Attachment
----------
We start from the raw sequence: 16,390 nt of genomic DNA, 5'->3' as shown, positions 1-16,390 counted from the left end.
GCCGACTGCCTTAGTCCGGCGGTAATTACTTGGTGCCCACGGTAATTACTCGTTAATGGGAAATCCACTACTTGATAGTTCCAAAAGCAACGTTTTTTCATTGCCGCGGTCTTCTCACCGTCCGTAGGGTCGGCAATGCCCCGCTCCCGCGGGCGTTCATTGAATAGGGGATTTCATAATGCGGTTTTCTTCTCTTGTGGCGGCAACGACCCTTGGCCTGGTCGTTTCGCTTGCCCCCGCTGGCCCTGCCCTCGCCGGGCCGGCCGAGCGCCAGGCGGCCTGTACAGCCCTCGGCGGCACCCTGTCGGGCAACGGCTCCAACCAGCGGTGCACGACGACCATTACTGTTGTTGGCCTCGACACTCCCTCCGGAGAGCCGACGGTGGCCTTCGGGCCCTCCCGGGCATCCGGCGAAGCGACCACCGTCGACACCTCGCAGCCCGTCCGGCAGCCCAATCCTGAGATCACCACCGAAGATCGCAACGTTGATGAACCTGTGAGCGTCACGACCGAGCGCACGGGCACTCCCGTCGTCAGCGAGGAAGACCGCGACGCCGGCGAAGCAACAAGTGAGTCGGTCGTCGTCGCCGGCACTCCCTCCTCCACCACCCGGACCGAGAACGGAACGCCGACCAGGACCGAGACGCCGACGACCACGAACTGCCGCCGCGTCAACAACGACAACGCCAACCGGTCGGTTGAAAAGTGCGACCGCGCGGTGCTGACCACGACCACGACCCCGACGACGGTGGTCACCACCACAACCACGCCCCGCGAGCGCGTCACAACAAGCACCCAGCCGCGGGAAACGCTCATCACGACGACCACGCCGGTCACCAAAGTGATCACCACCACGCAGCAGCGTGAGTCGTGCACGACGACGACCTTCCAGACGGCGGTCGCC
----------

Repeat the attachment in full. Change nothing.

We start from the raw sequence: 16,390 nt of genomic DNA, 5'->3' as shown, positions 1-16,390 counted from the left end.
GCCGACTGCCTTAGTCCGGCGGTAATTACTTGGTGCCCACGGTAATTACTCGTTAATGGGAAATCCACTACTTGATAGTTCCAAAAGCAACGTTTTTTCATTGCCGCGGTCTTCTCACCGTCCGTAGGGTCGGCAATGCCCCGCTCCCGCGGGCGTTCATTGAATAGGGGATTTCATAATGCGGTTTTCTTCTCTTGTGGCGGCAACGACCCTTGGCCTGGTCGTTTCGCTTGCCCCCGCTGGCCCTGCCCTCGCCGGGCCGGCCGAGCGCCAGGCGGCCTGTACAGCCCTCGGCGGCACCCTGTCGGGCAACGGCTCCAACCAGCGGTGCACGACGACCATTACTGTTGTTGGCCTCGACACTCCCTCCGGAGAGCCGACGGTGGCCTTCGGGCCCTCCCGGGCATCCGGCGAAGCGACCACCGTCGACACCTCGCAGCCCGTCCGGCAGCCCAATCCTGAGATCACCACCGAAGATCGCAACGTTGATGAACCTGTGAGCGTCACGACCGAGCGCACGGGCACTCCCGTCGTCAGCGAGGAAGACCGCGACGCCGGCGAAGCAACAAGTGAGTCGGTCGTCGTCGCCGGCACTCCCTCCTCCACCACCCGGACCGAGAACGGAACGCCGACCAGGACCGAGACGCCGACGACCACGAACTGCCGCCGCGTCAACAACGACAACGCCAACCGGTCGGTTGAAAAGTGCGACCGCGCGGTGCTGACCACGACCACGACCCCGACGACGGTGGTCACCACCACAACCACGCCCCGCGAGCGCGTCACAACAAGCACCCAGCCGCGGGAAACGCTCATCACGACGACCACGCCGGTCACCAAAGTGATCACCACCACGCAGCAGCGTGAGTCGTGCACGACGACGACCTTCCAGACGGCGGTCGCC